Well, I didn’t win. Let’s get that out of the way.But on the night of November 6th, 2018, after launching a last-minute zero-budget Green Party write-in campaign against an unopposed Republican incumbent, in a Pennsylvania district that perpetually votes at about a 70 percent clip for even Republicans who get absolutely blasted in statewide races (see: gubernatorial candidate Scott Wagner, soundly defeated by Tom Wolfe), I wound up making a nearly 5 percent dent.

The how isn’t quite as important as they why, I think, but in brief: exactly two weeks before the election, I announced on Facebook my intention to mount a write-in campaign for the Pennsylvania House of Representatives, disgusted that for the fourth time in seven elections, the local incumbent — Brad Roae — faced literally no competition. Nobody squared off against him in the Republican primary and nobody ran on the Democratic ticket. In fact, only twice in his tenure has he faced opposition from Democrats, each of them throttled to the tune of 60-40 or thereabouts in the general election.

As an even sorrier indication of the state of political engagement in the rural part of Northwestern Pennsylvania where I live, only once has a Republican ever challenged him in a primary. It’s smooth sailing every two years, which leads to a tepid, basic and uninspiring legislative track record. Taxes are bad, he says. And, oh, let’s have some laws to weaken environmental protections for gas well drilling. He has made public media posts that appear to equate school boards to Hitler, and he has argued that state funding shouldn’t support students who major in “poetry or some other pre-Walmart major.”

Yeah, that’s who I lost to, my 900 votes or so to his 13,000. And that’s the guy who has gone to Harrisburg for more than a decade representing my home. Among the many things that gall me about his incumbency is the way that, outside of Appalachia, a lot of people would probably nod their heads and say, yup. Brad Roae is the kind of representative people think Appalachia embraces, is the kind of person so many non-Appalachians see as purely representative of who we are and what we stand for.

But here’s the thing. I’m finding hope in my two weeks as a candidate, and in the sudden flurry of interest and support. I ran because there had to be some opposition for democracy to have any chance at all, and when I did so I hoped I’d get 1 or 2 percent, not embarrass myself, shoot for the bar of 300 votes. That would be the same number of votes I would have needed as signatures to get on the ballot had I, say, planned ahead.

Then a funny thing happened. I started making videos introducing myself and my ideas, and put together a platform paper, and people started sharing these materials on Facebook, and I had to work through the anti-Russian Bot regulations the social media site now has so I could finally “boost” two of those posts on the morning of the election, and even before all that the organic sharing of an electorate dying for something, anything, that pushed against Appalachian political stereotypes meant 9,000 people had seen my stuff. Then, even though people had to first know I was running and then actually bother typing my name in, I fared okay. I earned about 65 votes for each day of my campaign. And I spent $50 on stickers, $20 on my Facebook ads.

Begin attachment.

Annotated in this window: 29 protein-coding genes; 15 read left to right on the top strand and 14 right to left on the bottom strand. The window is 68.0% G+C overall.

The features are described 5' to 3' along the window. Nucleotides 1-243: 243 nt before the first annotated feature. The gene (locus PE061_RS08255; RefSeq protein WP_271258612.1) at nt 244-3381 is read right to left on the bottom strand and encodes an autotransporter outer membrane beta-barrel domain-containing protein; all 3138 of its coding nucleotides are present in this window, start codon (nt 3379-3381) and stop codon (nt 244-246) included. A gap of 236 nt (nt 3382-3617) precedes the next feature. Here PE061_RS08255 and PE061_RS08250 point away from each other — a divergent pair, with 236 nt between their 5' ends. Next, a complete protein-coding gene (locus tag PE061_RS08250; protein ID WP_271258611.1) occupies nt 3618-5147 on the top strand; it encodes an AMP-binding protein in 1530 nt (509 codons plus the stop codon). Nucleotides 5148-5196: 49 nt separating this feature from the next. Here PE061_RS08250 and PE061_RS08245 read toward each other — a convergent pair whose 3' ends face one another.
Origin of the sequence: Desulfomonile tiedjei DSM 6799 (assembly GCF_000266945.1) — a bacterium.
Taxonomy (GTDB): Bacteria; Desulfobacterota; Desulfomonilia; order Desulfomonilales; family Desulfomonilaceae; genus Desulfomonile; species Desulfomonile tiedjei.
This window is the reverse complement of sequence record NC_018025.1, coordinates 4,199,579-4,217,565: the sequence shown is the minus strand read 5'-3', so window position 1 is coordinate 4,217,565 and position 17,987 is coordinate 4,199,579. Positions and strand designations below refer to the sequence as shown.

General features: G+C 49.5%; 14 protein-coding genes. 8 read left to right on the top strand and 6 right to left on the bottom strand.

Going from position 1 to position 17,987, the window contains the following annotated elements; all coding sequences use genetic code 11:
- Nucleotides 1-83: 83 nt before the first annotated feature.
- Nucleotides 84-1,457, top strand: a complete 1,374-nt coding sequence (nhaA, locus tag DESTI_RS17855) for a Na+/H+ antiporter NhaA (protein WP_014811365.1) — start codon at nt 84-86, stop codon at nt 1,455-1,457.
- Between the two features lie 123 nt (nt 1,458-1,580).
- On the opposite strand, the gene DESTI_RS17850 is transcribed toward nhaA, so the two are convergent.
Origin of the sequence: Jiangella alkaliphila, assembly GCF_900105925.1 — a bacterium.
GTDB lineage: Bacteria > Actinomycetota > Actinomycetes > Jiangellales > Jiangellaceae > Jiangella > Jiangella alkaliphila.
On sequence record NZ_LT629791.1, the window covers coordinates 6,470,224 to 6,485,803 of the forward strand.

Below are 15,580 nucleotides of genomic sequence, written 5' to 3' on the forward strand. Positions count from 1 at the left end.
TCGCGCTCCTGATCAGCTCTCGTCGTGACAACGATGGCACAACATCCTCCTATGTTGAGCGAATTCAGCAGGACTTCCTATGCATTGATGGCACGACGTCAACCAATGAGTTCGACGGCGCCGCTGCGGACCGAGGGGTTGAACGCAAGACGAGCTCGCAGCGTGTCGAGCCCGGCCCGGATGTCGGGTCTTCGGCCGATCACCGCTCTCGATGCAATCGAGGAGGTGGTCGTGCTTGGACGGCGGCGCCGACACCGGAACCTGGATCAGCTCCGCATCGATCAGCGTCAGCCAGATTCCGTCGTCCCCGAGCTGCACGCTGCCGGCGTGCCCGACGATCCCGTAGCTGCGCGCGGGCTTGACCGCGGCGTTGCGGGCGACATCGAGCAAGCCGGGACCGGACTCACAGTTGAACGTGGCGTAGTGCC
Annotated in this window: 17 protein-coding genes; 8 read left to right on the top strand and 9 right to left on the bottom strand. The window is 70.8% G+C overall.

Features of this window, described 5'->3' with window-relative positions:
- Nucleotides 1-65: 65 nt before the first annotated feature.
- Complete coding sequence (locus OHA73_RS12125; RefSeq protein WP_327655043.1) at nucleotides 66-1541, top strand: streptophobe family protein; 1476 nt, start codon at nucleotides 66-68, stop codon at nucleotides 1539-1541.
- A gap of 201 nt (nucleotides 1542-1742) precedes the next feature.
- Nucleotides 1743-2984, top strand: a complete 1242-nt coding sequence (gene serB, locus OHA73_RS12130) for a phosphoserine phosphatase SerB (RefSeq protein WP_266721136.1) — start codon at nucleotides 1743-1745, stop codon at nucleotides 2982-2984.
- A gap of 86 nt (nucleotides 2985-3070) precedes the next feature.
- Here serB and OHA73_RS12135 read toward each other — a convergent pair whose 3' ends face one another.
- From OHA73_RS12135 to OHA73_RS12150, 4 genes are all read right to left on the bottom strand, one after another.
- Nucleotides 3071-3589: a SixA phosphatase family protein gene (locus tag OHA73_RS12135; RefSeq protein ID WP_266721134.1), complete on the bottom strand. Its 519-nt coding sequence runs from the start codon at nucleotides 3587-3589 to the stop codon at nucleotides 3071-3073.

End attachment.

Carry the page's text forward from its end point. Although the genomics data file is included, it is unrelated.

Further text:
Brad Roae poses in the Pennsylvania House chamber with Pennsylvania dairy princess LeeAnn Kapanick. Roae has represented the 6th House district since 2007. The district covers parts of Crawford and Erie counties in the state’s northwest corner. Photo: Pennsylvania State Legislature webpage

Official county returns compiled right before Thanksgiving gave me 851 votes. The Monday following, I reviewed the official computations and found another 60+, if I include misspellings like Matt Terrance and, Michael Ferrence, and Matthew Fetterman (for a voter who maybe confused me with our Democratic Lt. Governor candidate John Fetterman), and That Guy Whose Name Starts With F, as well as The Guy on Facebook Ask (name redacted), as well as a litany of close-but-no-cigar last names coupled with Matt or Matthew: Ferrer, Ferraro, Fetter, Farreah, Ferrenc, Ferrous, Ferris, Ferentz, Ferrick, and DeFerence. I got 14 votes in neighboring state districts, and four votes for the U.S. House Race. Among other write-ins, I beat a slew of names that received a single vote or a handful, tough competitors like Brad Roae (who a few people wrote in, even though he was on the ballot), Stephen Colbert, Anyone But Him, Anyone Else, Jesus, God, and Red Breasted Nuthatch.

Look, my day job is writing and teaching. I’m a professor at a small liberal arts college, chair of the Department of English, writer and teacher of creative nonfiction. I was born in southwestern Pennsylvania, among the played out coal fields and strip mines an hour east of Pittsburgh. I earned a Ph.D. at West Virginia University, where I specialized in Appalachian literature. I wrote a memoir about my brain tumor, and the geology of the Allegheny Plateau, and the curious exile of inhabiting the weird position of Northern Appalachian, which means you’re not quite normal American and not quite Appalachian. None of that adds up to politician, but all of it adds up to frustration. I’ve spent most of my life, other than brief adult stints in Arizona and France, living in a region that skews way right, even as that right continues to exploit and degrade the people and place. All Appalachia ever has been allowed to be is exploited. That’s it. And that’s all the rhetoric of the GOP offers, when you boil it down. Let’s Make America Great Again, like when black lung wrecked lives on the regular and, newsflash, is now roaring back to life since the unions have been busted, and the economy of the region stayed busted, so the people crawled down into mines without the protections hard fought with blood and love by the striking workers of Blair Mountain, and the striking workers of Pittsburgh steel, and the striking auto workers of the Rust Belt.